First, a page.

DEIJ Reading Group Events & Study Sessions
As part of our department’s commitment to fostering a robust discussion of racism and white supremacy within — and at the very root of — the history of art, the Diversity, Equity, Inclusion and Justice Committee has organized a series of study sessions to explore recent scholarship that addresses this issue from a cross-disciplinary perspective.
The DEIJ Committee is always happy to take suggestions for future books, book chapters, and articles that will be productive in cultivating a dialogue about the intertwined histories of art and white supremacy and offering methods of engaging with these histories in the modern moment. The further reading section featured below includes texts that were considered by the DEIJ Committee but not ultimately selected for our reading group as well as other introductory resources about race and racism in the history of art.
Essays discussed by the group in previous semesters include:
McCarthy-Brown, Nya. "Navigating Anti-Racism in an Anti-Black Landscape," International Journal of Education & the Arts 23, no. 1 (2002).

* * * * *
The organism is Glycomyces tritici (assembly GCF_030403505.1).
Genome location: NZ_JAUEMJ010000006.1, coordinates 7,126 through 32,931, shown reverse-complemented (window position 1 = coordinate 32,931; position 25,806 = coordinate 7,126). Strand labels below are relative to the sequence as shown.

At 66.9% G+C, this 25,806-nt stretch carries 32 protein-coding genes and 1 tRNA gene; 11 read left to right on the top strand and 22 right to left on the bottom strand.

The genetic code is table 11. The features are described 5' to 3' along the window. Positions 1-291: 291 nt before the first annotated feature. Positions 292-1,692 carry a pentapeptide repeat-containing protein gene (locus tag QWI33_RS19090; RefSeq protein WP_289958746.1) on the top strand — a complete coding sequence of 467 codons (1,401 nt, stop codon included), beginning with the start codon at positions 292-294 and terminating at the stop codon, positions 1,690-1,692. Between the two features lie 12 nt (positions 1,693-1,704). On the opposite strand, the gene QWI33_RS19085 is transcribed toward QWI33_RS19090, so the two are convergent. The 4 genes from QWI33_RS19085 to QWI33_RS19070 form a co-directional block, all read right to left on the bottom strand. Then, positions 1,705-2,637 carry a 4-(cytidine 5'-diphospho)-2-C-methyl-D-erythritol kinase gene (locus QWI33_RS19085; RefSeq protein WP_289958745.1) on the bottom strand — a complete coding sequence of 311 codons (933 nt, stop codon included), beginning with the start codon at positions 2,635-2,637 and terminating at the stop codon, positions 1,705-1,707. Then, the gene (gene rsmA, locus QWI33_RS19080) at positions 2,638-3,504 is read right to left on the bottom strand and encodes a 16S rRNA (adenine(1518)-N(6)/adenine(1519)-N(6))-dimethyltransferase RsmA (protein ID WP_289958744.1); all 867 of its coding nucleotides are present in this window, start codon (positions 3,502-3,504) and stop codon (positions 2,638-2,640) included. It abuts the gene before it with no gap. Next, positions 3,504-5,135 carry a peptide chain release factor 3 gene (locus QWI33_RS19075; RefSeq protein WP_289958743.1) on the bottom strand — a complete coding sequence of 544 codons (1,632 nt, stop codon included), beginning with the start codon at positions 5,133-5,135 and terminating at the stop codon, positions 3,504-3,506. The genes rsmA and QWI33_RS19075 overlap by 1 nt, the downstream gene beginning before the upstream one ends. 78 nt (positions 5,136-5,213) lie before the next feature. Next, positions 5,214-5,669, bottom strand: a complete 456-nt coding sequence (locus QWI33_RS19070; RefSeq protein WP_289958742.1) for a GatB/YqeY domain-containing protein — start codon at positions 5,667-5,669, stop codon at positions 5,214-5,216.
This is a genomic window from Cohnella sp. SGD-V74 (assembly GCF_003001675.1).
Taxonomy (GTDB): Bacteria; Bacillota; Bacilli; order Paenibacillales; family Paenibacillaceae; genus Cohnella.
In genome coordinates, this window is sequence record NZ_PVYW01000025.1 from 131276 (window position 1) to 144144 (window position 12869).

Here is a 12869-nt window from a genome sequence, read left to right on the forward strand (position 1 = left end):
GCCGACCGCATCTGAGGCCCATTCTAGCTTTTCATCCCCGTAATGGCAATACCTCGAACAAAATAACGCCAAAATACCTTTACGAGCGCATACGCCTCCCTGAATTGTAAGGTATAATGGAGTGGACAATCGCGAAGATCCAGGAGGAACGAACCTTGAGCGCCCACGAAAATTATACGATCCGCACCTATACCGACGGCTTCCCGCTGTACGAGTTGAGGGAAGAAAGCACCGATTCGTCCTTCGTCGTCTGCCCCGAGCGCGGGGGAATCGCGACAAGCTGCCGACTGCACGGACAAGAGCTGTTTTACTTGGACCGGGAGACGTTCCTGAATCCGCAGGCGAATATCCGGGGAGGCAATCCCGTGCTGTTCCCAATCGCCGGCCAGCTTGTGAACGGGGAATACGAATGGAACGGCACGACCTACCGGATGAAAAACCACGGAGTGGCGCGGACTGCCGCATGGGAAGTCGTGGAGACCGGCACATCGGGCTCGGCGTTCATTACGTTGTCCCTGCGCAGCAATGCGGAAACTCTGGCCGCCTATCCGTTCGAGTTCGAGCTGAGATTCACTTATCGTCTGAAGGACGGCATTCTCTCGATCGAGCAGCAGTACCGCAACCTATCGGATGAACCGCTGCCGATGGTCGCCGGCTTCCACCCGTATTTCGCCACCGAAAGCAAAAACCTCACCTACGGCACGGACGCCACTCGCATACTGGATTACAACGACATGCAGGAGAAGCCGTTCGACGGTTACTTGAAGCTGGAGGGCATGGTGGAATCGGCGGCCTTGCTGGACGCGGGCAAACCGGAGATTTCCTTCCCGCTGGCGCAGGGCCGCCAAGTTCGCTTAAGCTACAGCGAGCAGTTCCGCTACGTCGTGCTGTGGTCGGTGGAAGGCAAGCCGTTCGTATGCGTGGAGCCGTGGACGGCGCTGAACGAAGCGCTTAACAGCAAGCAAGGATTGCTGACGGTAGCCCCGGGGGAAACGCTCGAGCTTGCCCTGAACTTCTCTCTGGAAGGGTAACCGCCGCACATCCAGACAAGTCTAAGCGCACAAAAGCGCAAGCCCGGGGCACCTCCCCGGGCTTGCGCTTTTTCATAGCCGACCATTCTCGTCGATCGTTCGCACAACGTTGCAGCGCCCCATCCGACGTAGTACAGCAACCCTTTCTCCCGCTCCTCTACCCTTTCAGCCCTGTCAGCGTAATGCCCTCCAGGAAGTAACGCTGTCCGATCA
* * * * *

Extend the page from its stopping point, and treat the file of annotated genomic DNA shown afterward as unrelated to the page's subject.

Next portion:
Michaud, Eric. "Barbarian Invasions and the Racialization of Art History," in Barbarian Invasions: A Genealogy of the History of Art.
Copeland, Huey. "Flow and Arrest." Small Axe, vol. 19 no. 3, 2015, p. 205-224. Project MUSE muse.jhu.edu/article/602421.
Getsy, David J. “How to Teach Manet’s Olympia” Art History, vol. 45 issue 2, p. 342-369.
Further reading suggestions include:
"What is Radical?" ARTMargins 10, no. 3 (2022) 8-96.
Catherine Grant and Dorothy Price, "Decolonizing Art History," Art History 43, no. 1 (2020): 8-66.
Robert S. Nelson, "The Map of Art History," Art Bulletin 79, no. 1 (1997) 28-40.
Hutton, Deborah. “Overcoming Art History’s Meta-Narrative.” In The Routledge Companion to Decolonizing Art History, edited by Charlene Villaseñor Black, Tatiana Flores, and Florencia San Martín, 1st ed., 196–206. New York and London: Routledge, 2023.